IIATMS: How many people involved in the actual production of a radio show?
- For most shows there is a host, a producer, and an associate producer. Sometimes things as with all jobs need to be “thrown up the chain of command” to get some assistance on putting things together. And in my case… lots of approval. I like going outside the box – sometimes too far
IIATMS: You’re a Mets fan from childhood; how do you keep your comments from tilting too heavily towards them?
- To be honest for those who know me off or on air this is easy for me. If anything I am usually too hard on this organization, I am definitely not a homer let’s put it that way. Are there times I have to be careful and conscious about it? Definitely. But as an on-air host of a show like this it is easy because my opinions drive the show so I can be 110% honest about how I feel. When I was covering the team at MLB.com and hosting a show for them which aired among other places at the stadium itself, it was tricky at times. Admittedly, as everyone does in that instance whether they admit it or not, I had to be guarded at times and make sure that I understood I was being paid to do a job and I had to honor that. But there was a time or two I said some things and heard about it. That’s happened to me more than a handful of times throughout my career from a number of teams. I like to think it’s “Street Cred” – Haha, in all seriousness, I love talking baseball and moreso about other teams than the Mets, because I enjoy showing that all fans should be created equal.
IIATMS: Best caller comment ever?
- Best caller comment ever. Easy. I often laugh about this with Jim Duquette, who is a good friend of mine in addition to being a co-worker now but many years ago I was doing a show for MLBRadio and a caller called me and asked if he could give me a trade rumor and get my thoughts. It had apparently “just broke” – Normally when this happens a host cringes or gets the claws out because most of these are so ridiculous and so far fetched from ever coming close to actually happening that you usually have to rip the caller…..the guy begins to tell me about “Kazmir for Zambrano” and I said “Carlos?” He said “No, Victor.” I started laughing. Destroyed the guy. Then I found out it was true! Oops.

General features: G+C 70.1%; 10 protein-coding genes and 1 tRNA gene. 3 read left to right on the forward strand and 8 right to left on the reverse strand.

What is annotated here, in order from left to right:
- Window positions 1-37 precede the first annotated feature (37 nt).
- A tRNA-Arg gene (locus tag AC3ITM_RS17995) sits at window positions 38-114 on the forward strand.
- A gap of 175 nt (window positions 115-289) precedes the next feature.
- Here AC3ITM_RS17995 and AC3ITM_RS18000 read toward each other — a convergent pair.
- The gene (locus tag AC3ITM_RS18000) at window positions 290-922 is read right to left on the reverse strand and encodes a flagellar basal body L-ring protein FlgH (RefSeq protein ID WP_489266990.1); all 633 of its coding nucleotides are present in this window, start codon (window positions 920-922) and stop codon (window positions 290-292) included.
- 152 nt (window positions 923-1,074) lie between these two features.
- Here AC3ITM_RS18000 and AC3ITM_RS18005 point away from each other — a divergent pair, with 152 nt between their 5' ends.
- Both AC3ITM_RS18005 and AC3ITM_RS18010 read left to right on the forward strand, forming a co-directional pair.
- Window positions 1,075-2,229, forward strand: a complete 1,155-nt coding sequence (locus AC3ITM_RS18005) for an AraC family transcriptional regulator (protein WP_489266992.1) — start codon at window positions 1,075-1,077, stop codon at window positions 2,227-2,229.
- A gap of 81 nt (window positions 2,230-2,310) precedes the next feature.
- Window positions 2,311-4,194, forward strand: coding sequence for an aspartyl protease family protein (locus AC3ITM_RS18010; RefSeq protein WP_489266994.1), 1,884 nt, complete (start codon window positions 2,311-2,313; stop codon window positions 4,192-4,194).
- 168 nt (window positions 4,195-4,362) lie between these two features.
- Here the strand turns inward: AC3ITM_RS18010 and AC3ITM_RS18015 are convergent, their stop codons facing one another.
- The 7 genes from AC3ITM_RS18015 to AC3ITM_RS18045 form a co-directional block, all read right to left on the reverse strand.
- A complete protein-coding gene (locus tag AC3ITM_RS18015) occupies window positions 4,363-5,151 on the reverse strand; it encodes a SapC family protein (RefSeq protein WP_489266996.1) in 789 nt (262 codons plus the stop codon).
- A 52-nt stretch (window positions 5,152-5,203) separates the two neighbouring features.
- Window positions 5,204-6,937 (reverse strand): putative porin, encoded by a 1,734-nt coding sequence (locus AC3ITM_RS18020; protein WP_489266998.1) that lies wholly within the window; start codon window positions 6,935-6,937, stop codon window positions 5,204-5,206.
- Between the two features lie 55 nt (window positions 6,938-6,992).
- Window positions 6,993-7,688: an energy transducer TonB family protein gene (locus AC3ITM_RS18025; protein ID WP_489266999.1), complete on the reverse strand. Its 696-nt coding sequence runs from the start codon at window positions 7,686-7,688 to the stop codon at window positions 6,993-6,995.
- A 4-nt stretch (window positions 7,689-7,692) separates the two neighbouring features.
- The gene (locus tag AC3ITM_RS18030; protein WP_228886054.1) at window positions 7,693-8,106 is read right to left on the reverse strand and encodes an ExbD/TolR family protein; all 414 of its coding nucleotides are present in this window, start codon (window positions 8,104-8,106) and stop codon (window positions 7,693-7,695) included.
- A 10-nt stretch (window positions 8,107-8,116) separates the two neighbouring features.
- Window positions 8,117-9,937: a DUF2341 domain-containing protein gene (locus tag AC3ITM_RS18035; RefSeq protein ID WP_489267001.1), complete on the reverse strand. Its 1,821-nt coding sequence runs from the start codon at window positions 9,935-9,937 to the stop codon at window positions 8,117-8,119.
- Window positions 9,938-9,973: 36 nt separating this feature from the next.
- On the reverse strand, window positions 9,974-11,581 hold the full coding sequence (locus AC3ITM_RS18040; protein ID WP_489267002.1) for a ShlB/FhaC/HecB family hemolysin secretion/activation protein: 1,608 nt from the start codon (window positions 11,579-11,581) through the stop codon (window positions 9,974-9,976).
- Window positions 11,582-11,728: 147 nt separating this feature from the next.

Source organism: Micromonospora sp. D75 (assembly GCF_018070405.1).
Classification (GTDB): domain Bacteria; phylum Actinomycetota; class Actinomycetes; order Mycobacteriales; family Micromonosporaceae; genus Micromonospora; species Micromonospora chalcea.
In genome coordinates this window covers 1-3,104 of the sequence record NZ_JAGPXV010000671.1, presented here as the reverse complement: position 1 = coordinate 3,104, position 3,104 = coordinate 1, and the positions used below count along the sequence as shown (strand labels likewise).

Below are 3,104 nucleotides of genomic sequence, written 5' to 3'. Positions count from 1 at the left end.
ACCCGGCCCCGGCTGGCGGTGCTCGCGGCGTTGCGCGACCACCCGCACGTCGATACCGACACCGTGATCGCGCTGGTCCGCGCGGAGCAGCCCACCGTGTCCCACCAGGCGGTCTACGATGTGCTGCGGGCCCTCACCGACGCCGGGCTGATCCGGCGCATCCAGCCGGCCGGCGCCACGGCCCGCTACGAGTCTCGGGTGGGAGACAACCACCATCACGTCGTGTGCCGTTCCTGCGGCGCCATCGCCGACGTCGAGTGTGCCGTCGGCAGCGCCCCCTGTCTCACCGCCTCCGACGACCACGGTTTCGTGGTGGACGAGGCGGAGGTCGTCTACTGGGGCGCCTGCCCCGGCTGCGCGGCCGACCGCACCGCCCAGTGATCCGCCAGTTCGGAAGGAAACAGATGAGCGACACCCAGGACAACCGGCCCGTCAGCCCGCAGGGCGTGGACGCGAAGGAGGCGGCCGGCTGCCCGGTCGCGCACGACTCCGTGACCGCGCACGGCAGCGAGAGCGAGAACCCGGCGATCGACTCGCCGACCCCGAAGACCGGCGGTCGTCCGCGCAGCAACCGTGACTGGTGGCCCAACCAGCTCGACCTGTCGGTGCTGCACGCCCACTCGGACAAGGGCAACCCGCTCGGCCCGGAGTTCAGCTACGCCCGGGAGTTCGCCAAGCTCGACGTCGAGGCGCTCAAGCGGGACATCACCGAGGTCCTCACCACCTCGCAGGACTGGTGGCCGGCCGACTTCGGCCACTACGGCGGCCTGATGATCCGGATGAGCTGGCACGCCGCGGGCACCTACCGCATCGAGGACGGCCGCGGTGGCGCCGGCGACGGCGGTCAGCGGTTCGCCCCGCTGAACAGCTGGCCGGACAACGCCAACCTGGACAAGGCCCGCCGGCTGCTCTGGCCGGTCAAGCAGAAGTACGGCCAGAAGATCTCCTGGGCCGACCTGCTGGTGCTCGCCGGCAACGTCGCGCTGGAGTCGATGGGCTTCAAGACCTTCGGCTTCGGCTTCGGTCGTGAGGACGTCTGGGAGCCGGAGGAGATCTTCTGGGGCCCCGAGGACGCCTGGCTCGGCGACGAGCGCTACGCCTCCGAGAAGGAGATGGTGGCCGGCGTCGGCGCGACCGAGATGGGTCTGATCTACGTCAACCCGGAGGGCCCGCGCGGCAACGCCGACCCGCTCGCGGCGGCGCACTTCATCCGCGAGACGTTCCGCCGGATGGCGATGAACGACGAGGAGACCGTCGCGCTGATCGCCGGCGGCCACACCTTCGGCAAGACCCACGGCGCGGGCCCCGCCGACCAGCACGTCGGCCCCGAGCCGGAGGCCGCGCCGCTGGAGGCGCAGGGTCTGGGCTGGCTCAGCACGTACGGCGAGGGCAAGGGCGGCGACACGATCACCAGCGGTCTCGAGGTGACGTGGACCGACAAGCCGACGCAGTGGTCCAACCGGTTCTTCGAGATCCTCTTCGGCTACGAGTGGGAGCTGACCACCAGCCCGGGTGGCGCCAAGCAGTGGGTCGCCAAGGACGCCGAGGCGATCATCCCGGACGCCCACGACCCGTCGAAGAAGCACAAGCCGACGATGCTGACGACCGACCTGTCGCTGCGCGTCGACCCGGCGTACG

IIATMS: Worst caller comment ever?
- Isn’t that also the Worst Caller comment ever? Haha, hmmm…this is tough. I can’t really recall any bad ones that stick out to me specifically. I have gotten a bunch over the years where people will call me and try and get into conversations about race or pulling “the race card” and I hate those calls because I try and be naive enough to actually believe that as sports fans we are past that at this point.
IIATMS: Funniest/Best behind-the-scenes moment?
- I have had a number of behind the scenes “moments” but I will give you one that comes to mind off the bat. It was in 2004 when I was with MLB.com. Among other things at the time, I was hosting a show for the Sox website and I was with the team down the stretch and throughout their amazing postseason run. Still and will always be the most special thing I have ever covered during my career. Being in the clubhouse for all of that was just incredible. That said, I wasn’t there for the celebration when they beat the Yankees in game seven of the ALCS. I was sent with my camera man back to Boston to be there in case they beat the Bombers as it would have been a moment for that city that had to be captured. After the game, during the mayhem outside of the Cask ‘N Flagon/Fenway Park I was on air doing a hit in front of the crazy crowd, getting pushed and knocked around and jumped on — it was like covering some riot for CNN. In any case on camera to my right was a guy freaking out holding a boom box (must have been listening to the game outside the park) – In the middle of my “stand up” or “report” this guy gets pushed and his stereo slams into my mic and then into my face smashing me in the mouth chipping my tooth and making me have to pretend it “was cool” so I could finish the report. Ah, professionalism.
IIATMS: Dealing with callers: how do you handle the stupid ones without laughing at them?